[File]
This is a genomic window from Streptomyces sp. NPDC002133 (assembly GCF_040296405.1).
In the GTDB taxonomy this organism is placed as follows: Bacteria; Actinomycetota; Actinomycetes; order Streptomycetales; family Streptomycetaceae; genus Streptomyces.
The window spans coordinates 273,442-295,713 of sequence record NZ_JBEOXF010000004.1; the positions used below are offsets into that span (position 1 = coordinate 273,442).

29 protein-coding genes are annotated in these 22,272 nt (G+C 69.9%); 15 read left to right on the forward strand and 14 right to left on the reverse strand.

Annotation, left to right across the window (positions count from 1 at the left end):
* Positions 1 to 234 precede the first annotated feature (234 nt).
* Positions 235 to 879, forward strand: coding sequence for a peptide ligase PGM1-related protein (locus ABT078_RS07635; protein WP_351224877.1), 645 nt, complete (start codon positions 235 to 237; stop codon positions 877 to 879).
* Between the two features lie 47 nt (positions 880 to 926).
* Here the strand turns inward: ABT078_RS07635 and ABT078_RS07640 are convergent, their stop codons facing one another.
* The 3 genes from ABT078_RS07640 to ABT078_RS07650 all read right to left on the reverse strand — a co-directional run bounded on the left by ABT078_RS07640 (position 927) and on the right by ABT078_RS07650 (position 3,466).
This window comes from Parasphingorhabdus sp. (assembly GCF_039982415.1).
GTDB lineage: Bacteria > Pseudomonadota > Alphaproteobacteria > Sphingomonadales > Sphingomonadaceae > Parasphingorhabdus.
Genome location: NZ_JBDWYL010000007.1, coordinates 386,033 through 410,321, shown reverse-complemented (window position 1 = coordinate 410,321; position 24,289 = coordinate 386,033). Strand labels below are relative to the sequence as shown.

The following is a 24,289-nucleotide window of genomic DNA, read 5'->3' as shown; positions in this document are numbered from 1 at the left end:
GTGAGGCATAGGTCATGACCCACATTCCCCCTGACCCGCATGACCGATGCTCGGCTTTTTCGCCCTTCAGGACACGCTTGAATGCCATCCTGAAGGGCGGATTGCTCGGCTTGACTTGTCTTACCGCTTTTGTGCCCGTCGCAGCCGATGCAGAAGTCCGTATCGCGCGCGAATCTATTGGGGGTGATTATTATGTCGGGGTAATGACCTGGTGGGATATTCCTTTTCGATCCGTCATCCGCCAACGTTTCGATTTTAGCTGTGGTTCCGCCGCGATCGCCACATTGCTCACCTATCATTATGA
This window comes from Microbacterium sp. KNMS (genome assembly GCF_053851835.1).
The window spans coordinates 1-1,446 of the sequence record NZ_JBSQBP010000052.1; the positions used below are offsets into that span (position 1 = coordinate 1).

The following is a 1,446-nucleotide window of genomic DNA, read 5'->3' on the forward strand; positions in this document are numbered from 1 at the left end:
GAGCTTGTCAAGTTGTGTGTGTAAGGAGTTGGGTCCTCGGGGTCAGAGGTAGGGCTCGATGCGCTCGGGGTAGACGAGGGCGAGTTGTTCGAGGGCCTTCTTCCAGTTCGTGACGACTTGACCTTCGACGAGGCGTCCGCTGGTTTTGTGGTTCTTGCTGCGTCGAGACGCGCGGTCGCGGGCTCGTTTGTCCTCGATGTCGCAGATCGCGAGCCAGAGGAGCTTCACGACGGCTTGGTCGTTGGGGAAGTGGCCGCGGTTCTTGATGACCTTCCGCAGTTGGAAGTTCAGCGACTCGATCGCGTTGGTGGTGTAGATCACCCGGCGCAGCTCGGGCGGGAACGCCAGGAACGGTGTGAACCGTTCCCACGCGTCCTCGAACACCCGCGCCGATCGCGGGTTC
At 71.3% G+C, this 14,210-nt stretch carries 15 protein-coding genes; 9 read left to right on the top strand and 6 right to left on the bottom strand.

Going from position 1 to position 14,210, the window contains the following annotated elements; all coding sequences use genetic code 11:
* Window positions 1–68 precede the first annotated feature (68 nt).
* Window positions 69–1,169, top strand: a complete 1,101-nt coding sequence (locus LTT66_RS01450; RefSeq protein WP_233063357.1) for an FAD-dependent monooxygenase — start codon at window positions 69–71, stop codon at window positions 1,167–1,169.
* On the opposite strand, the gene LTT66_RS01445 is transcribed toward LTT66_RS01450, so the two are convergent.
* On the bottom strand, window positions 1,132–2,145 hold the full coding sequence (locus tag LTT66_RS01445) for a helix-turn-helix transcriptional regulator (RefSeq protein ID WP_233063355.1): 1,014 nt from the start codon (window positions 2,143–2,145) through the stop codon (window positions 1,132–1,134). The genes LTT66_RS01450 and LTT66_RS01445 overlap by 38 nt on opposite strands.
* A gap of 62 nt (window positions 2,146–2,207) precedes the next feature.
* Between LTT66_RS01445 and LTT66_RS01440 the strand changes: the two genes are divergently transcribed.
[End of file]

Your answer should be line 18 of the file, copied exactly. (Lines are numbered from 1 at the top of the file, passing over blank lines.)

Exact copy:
The following is a 1,446-nucleotide window of genomic DNA, read 5'->3' on the forward strand; positions in this document are numbered from 1 at the left end: